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From portobello to shiitake mushrooms, it’s time to put fungi on your plate

September 21, 2022

Mushrooms are having a moment, whether it’s the recent documentary “Fantastic Fungi” or their newfound trendiness as a vegan leather. September is National Mushroom Month, but because of mushrooms’ fertile growing capabilities and versatility in many dishes, any month is a great one to be celebrating fungi.

Mushrooms are recyclers,” said Olga Katic, owner of Mushroom Mountain, a South Carolina mushroom farm and educational center. They can grow on natural byproducts, such as corn husks, wood chips, sawdust, seed hulls – and, yes, manure – that would otherwise be discarded.

Mushrooms are also a sustainable crop because they don’t need many resources to flourish. “They really do not require lots of water and don’t require a lot of space either,” Katic said. It takes only 2 gallons of water to grow one pound of mushrooms, versus approximately 1,800 gallons of water to produce one pound of beef.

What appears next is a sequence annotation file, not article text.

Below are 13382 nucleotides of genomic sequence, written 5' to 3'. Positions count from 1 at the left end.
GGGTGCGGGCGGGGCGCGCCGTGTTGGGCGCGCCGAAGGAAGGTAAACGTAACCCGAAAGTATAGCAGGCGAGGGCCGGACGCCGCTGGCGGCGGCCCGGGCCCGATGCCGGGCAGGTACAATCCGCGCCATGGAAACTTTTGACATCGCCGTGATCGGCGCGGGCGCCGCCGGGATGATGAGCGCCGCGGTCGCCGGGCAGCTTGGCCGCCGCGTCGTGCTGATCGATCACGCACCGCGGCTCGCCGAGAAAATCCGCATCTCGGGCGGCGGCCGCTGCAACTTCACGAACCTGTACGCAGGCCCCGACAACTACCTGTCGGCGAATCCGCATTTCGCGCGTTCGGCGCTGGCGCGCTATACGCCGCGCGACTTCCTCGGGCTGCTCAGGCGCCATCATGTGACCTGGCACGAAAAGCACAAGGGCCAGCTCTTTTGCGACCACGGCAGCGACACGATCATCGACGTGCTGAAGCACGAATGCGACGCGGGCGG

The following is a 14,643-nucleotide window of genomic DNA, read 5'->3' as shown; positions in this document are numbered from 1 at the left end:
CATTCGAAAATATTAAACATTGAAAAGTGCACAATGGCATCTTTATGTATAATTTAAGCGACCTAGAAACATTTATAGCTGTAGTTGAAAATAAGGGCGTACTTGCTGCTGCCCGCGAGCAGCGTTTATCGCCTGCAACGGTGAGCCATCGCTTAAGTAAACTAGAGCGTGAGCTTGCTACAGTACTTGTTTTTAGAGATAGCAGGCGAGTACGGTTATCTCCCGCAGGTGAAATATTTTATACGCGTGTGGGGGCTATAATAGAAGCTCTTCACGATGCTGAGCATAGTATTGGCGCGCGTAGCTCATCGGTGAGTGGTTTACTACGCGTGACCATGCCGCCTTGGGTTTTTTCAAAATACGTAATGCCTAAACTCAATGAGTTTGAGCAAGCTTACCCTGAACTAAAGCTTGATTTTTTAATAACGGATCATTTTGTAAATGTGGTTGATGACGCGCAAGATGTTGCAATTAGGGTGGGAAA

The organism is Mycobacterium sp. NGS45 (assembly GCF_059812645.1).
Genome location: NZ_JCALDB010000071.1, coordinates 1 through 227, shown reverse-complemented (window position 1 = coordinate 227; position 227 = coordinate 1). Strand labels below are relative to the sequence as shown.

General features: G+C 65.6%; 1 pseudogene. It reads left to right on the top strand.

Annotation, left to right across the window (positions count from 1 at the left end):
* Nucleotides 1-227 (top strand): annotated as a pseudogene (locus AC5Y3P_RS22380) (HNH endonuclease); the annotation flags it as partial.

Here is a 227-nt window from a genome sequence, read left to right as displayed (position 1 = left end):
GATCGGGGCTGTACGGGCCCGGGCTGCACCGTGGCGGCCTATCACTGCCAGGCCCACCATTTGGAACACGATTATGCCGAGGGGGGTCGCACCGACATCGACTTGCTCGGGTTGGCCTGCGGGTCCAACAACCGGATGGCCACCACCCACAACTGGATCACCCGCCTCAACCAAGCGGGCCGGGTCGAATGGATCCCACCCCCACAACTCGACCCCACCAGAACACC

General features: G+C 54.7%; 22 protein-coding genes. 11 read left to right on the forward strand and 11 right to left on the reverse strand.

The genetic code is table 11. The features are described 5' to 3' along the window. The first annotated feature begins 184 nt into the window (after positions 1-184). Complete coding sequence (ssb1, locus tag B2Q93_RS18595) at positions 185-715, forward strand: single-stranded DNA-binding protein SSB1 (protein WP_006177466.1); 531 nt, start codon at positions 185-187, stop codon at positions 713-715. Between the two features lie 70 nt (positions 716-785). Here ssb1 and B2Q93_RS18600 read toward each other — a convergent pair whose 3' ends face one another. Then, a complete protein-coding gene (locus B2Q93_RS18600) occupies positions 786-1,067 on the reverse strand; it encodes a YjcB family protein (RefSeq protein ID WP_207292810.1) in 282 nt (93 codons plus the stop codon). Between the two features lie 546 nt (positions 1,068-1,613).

Because mushrooms can be grown indoors, no farmland is necessary for crop production. One acre of space can produce 1 million mushrooms per year, according to the American Mushroom Institute. In addition, mushrooms emit very little carbon dioxide while growing – less than 1 pound per pound of mushrooms.

Beyond their benefits to the environment, mushrooms are great for our bodies, too. They’re a healthy source of fiber, protein, vitamins, and minerals while being low in fat, cholesterol, and calories.

Mushrooms can be a potent source of vitamin D which can be “powered up” with sunlight, according to studies. “If you get some mushrooms from the store and expose their gills — the feathery ribs on the underside of the mushroom cap — to sunlight, their vitamin D content shoots up,” Katic said.

“There are so many interesting compounds in them,” Katic added, including selenium, potassium, and beta-glucan, a type of soluble fiber that can help fight heart disease and lower cholesterol. Read more:

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